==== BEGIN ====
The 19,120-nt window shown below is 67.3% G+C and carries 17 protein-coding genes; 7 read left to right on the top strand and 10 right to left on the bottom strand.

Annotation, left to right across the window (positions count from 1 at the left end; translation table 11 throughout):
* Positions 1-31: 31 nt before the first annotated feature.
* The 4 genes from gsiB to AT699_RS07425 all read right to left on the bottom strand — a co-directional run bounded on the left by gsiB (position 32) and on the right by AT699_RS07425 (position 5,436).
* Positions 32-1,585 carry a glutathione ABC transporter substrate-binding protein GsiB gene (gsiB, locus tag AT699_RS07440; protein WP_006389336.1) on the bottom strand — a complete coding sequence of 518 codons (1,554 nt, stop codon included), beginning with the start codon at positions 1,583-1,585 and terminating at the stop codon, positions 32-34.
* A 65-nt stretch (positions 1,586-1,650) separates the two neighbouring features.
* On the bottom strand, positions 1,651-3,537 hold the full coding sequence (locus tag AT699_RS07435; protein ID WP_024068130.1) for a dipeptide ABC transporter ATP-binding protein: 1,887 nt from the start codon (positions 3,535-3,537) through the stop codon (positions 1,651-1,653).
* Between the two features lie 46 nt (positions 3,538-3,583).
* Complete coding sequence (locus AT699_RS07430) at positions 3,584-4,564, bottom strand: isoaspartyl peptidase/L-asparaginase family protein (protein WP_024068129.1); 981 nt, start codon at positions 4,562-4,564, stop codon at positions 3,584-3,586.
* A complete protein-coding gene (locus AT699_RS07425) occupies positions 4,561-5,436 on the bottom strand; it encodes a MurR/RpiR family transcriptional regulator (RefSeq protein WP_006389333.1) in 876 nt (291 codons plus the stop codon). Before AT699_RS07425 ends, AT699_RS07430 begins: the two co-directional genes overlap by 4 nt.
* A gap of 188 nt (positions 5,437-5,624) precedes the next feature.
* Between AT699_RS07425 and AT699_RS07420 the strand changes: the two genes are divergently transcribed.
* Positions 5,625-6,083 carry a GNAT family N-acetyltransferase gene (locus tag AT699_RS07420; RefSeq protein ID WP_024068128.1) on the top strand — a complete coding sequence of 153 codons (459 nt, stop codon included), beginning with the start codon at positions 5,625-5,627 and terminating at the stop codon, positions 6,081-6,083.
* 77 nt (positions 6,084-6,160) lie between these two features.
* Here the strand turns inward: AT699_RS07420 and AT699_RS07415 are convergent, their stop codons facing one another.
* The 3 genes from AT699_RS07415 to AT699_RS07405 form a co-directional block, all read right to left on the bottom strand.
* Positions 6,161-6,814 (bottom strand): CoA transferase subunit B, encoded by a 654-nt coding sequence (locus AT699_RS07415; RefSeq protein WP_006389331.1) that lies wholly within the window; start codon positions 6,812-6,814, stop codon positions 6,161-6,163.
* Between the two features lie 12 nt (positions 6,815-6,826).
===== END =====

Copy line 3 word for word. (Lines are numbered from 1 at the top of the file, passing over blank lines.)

* Positions 1-31: 31 nt before the first annotated feature.